Based on this, what is the likelihood of the themes identified in the 10th, 20th, 25th, 30th and 40th returning for the 50th? [SPOILER WARNING ON!]

Multiple / Absent Doctors: There have already been brief appearances of old Doctors since Matt Smith took over as the Doctor (and Moffat took over running the show): visual appearances of all the faces in The Eleventh Hour and Nightmare in Silver, repurposed footage of Doctors and costumes in The Name of the Doctor. The BBC have already publicised the involvement of David Tennant’s 10th Doctor, we now know that John Hurt is playing a character called ‘The Doctor’, and there have been various dismissals / comments from the other surviving actors.

Likelihood: aural appearances highly likely, visual appearances less so (due to the obvious aging of many of the actors, although Moffat partially got round this in Time Crash)

The Time Lords: Since the programme’s return in 2005, the Time Lords have been largely absent, killed off in a Time War (which has been referenced as recently as Journey to the Centre of the TARDIS but never shown on screen).

Likelihood: High, particularly given the appearance of Hurt as a previously unknown / unseen version of the Doctor

References to a shared narrative past: fan favourite villains the shape-shifting Zygons have already been teased, and it seems likely that a certain Silurian and Sontaran may appear. Again, Moffat knows the value of the show’s iconography, so appearances by the Daleks and the Cybermen seem likely. The show may also take a cue from Remembrance of the Daleks and revisit narrative locations such as Coal Hill School, and it has been revealed that the Brigadier’s daughter, and head of UNIT, will return (continuing the Lethbridge-Stewart link through the 10th, 20th and 30th specials)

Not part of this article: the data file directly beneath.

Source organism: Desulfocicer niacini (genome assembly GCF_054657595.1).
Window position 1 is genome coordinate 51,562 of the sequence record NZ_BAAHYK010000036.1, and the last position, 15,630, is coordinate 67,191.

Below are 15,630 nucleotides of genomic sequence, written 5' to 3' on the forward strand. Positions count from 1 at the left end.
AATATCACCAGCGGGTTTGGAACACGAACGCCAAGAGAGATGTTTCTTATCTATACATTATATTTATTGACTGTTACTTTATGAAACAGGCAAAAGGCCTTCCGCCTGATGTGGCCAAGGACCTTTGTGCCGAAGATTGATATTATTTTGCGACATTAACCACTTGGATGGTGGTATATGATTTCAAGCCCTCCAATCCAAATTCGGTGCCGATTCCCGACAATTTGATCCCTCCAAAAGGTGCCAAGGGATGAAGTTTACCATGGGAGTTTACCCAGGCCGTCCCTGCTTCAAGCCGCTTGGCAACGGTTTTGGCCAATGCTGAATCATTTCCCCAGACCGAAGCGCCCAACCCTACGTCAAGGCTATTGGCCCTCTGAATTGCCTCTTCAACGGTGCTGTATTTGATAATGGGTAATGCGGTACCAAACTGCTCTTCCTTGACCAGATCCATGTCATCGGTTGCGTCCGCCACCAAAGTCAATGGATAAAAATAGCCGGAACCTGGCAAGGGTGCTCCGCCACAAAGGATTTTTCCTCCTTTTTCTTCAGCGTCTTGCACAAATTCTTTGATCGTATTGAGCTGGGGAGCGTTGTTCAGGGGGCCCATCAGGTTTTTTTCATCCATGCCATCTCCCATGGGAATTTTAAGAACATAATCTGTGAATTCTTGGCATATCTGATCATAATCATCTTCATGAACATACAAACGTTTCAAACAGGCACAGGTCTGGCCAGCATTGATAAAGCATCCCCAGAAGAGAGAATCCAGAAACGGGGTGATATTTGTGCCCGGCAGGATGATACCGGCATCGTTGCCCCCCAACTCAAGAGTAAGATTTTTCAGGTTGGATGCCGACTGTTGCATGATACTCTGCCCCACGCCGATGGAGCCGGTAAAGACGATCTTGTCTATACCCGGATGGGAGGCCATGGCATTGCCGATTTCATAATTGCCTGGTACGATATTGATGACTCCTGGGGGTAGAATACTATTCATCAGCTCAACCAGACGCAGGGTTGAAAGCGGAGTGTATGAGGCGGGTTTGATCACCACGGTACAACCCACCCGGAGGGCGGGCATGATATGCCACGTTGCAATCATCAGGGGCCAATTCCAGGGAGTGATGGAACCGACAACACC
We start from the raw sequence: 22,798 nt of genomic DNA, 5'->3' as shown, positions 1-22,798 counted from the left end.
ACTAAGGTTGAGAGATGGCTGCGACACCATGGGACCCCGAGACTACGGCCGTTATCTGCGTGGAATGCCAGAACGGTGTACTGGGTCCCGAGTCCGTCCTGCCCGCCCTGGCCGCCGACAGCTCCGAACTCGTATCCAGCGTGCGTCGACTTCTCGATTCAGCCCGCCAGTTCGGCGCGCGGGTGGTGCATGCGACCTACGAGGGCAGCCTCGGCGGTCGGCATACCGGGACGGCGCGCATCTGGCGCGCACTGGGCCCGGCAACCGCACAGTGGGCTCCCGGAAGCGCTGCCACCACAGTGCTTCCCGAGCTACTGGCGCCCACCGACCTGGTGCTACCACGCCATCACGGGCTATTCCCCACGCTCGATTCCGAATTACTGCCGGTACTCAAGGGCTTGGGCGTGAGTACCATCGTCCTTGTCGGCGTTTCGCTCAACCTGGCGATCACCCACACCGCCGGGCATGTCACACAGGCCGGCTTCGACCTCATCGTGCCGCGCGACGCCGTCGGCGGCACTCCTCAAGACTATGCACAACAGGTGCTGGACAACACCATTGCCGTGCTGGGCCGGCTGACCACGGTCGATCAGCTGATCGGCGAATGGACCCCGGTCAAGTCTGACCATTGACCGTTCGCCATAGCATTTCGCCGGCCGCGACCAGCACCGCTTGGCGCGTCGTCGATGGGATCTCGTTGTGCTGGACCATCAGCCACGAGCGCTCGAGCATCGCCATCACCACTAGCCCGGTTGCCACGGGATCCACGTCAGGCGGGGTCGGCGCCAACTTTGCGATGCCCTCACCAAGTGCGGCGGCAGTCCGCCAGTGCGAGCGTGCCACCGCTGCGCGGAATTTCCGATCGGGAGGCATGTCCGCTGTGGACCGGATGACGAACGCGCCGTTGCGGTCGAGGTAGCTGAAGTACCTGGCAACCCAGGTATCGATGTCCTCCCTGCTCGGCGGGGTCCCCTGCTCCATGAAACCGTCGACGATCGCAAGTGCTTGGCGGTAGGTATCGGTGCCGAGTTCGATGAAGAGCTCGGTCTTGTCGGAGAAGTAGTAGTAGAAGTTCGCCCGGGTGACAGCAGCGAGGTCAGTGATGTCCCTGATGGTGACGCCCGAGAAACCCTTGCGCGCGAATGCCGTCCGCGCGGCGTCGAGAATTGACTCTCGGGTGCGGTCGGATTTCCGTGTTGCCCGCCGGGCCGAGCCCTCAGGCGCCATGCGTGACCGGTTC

Likelihood: 100%, if only because that is usually the purpose of an anniversary special, to encapsulate what is best known/loved about a programme

Narrative change: The introduction of the Hurt Doctor in The Name of the Doctor has already potentially shifted the narrative of the whole programme, and the announcement that Matt Smith will be leaving the show, opening up the introduction of a Twelth Doctor, means that change is almost inevitable. (this could also be seen as a pattern for the show: Jon Pertwee's final season started in 1973; Peter Davison's final season started in 1983...)

Likelihood: Guaranteed

Whatever else, it is clear from its specials that Doctor Who offers a different perspective on media remembrance than the traditional journalistic/documentary celebrations. More often than not, Doctor Who’s anniversary specials are a chance to celebrate and encapsulate central tenets of the programme’s history (the Doctor, monsters, companions), to visually recreate specific elements of that past (costumes, locations), or (since the 25th anniversary) retouch and reinterpret that narrative and fictional past.

But, given Steven Moffat knows more about the previous anniversary specials than most, perhaps November 2013 will offer up something new (rather than something borrowed or blue)...